What does intellectual property entail? Typically, IP can include copyright material, patents, and trade secrets along with all sorts of sensitive information vital to your business interests.
If you are like most businesses in the 21st century, you use digital storage (likely cloud-based) for sensitive information. How secure is it? Could it stand up against a sophisticated cyber-attack?
The economic advantage of your IP/PI may be directly proportional to the lengths an adversary will go to, in order to steal it. How will you ensure it is secured to industry standards? It is important to understand that an IT professional and a Cybersecurity professional are different animals, who perform very different functions.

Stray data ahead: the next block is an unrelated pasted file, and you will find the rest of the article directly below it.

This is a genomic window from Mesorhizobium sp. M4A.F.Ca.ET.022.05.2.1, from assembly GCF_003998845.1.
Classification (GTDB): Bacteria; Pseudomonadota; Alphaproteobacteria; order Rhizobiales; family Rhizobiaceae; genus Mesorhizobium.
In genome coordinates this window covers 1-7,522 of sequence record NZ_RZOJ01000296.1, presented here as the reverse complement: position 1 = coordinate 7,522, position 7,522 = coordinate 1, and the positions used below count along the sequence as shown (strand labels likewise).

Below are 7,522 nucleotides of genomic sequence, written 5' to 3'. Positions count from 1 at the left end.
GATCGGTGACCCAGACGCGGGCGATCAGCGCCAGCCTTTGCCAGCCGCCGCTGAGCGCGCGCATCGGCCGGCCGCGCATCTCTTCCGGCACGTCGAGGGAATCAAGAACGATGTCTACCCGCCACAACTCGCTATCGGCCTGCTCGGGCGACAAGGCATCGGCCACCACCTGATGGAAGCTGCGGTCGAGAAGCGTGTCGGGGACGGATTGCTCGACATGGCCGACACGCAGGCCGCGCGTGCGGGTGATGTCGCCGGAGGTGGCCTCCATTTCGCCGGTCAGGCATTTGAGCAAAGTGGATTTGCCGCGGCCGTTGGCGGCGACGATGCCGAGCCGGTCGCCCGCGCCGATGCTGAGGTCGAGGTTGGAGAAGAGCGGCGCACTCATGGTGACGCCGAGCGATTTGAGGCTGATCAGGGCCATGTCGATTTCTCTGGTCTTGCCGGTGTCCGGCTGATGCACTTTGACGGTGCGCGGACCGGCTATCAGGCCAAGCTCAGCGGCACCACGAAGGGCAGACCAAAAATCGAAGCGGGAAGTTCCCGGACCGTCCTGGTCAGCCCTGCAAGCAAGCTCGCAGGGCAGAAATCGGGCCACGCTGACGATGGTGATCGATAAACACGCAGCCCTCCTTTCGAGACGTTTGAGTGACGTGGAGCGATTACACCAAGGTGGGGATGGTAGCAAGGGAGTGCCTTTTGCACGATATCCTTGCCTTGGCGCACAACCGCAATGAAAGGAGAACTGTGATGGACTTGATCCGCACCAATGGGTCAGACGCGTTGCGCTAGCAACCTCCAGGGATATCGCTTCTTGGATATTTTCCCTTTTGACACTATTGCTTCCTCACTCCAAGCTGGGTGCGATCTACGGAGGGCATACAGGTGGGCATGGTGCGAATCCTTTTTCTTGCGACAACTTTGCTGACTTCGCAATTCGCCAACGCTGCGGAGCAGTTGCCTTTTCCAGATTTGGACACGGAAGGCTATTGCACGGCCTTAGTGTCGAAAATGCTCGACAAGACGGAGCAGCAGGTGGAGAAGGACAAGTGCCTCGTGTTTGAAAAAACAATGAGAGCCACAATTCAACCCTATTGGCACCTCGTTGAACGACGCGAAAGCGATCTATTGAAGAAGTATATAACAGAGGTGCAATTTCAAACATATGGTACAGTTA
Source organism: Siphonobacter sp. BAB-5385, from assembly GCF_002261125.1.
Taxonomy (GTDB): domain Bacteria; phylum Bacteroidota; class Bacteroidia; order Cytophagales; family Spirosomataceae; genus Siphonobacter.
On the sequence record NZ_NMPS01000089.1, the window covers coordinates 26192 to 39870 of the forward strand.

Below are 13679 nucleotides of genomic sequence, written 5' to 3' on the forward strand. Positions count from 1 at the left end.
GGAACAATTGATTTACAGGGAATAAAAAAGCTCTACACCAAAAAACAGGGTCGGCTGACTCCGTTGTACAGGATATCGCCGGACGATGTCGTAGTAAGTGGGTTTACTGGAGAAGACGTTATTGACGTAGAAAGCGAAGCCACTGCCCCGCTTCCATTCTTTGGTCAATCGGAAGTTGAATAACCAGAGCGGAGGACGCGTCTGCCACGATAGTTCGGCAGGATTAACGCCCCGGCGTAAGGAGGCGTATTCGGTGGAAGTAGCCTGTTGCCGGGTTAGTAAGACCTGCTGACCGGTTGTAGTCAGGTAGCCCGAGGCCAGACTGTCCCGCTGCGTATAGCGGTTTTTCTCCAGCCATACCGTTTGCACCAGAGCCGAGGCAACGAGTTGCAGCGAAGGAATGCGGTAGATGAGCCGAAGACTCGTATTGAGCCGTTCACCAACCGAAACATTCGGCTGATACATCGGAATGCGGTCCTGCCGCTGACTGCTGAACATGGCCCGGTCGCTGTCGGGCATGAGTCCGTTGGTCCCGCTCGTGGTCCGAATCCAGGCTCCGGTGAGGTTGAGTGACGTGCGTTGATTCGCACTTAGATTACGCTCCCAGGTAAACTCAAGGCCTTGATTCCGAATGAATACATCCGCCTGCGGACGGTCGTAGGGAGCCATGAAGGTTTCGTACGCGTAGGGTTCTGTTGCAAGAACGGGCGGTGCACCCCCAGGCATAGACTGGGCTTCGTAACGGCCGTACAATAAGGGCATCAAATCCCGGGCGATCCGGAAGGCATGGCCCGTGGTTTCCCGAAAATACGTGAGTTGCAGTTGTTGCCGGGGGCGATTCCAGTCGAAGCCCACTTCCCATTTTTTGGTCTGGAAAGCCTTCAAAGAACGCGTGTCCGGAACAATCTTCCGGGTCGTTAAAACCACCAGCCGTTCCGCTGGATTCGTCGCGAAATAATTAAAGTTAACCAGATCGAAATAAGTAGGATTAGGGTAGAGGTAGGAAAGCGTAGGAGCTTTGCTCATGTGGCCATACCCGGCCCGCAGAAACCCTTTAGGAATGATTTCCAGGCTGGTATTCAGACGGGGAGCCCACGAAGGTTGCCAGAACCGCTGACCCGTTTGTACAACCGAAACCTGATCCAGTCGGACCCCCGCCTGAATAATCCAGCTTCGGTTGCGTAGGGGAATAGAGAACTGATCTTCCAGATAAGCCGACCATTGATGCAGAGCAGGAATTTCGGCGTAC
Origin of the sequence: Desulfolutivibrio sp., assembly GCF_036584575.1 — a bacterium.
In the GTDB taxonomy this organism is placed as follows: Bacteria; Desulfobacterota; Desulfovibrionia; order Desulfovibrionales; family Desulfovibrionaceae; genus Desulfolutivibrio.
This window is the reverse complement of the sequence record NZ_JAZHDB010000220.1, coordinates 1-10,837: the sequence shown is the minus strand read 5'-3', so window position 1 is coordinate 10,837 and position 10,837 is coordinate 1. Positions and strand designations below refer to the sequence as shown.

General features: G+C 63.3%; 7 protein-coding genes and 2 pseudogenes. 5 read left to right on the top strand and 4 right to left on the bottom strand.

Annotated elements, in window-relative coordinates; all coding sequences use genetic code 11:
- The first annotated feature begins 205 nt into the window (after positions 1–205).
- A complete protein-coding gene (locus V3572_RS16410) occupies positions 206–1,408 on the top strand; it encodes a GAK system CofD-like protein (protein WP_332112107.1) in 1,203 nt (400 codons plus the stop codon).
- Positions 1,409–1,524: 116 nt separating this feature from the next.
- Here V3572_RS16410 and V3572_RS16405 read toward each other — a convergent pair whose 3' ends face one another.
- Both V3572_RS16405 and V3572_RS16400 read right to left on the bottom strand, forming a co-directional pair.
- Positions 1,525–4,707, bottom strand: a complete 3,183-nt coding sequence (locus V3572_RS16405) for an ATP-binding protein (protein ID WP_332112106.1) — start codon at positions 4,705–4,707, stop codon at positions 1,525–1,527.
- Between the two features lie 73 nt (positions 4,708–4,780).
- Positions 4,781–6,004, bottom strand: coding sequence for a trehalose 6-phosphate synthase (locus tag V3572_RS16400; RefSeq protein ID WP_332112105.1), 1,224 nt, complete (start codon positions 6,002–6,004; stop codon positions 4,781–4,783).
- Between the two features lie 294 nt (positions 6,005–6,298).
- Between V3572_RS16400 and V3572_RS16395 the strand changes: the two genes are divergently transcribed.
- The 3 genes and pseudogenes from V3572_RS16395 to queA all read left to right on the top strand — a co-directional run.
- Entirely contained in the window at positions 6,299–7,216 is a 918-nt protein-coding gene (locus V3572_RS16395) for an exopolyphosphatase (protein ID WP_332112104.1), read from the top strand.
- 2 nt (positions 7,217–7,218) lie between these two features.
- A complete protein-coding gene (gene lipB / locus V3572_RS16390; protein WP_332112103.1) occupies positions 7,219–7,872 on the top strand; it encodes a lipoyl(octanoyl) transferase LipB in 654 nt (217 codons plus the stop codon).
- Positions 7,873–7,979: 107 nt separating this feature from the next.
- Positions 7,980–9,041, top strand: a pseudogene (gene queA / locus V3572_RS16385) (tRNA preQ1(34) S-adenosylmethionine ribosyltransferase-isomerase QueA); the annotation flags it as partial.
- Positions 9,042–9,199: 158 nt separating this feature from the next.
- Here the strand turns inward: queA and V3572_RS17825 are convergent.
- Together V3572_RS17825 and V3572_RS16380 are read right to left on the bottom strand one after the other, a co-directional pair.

In a 2020 survey conducted by Aon, over 53% of costs from cyber incidents related to IP theft (see image below). Has your business conducted a cyber risk assessment regarding your intellectual property?
Source: Financial Impact of Intellectual Property
What can you do?
If you own or manage a small, medium, or large enterprise and experiencing a live incident, or have been victim to a cyberattack, the UK National Cyber Security Centre (NCSC) can help you – Report.
For further information on Cyber Incidences from the NCSC, click here.
If your organisation is not clear on the cyber risks, or the solutions, Kloudwerk are here to help you. We fill your security gap by utillising seasoned security professionals in our affordable consulting packages.
– We build an understanding of your organisation
– We develop a roadmap to address key risks
– We help you implement the required changes and keep your business protected on an ongoing basis.
Visit our Cyber Consultancy page for more information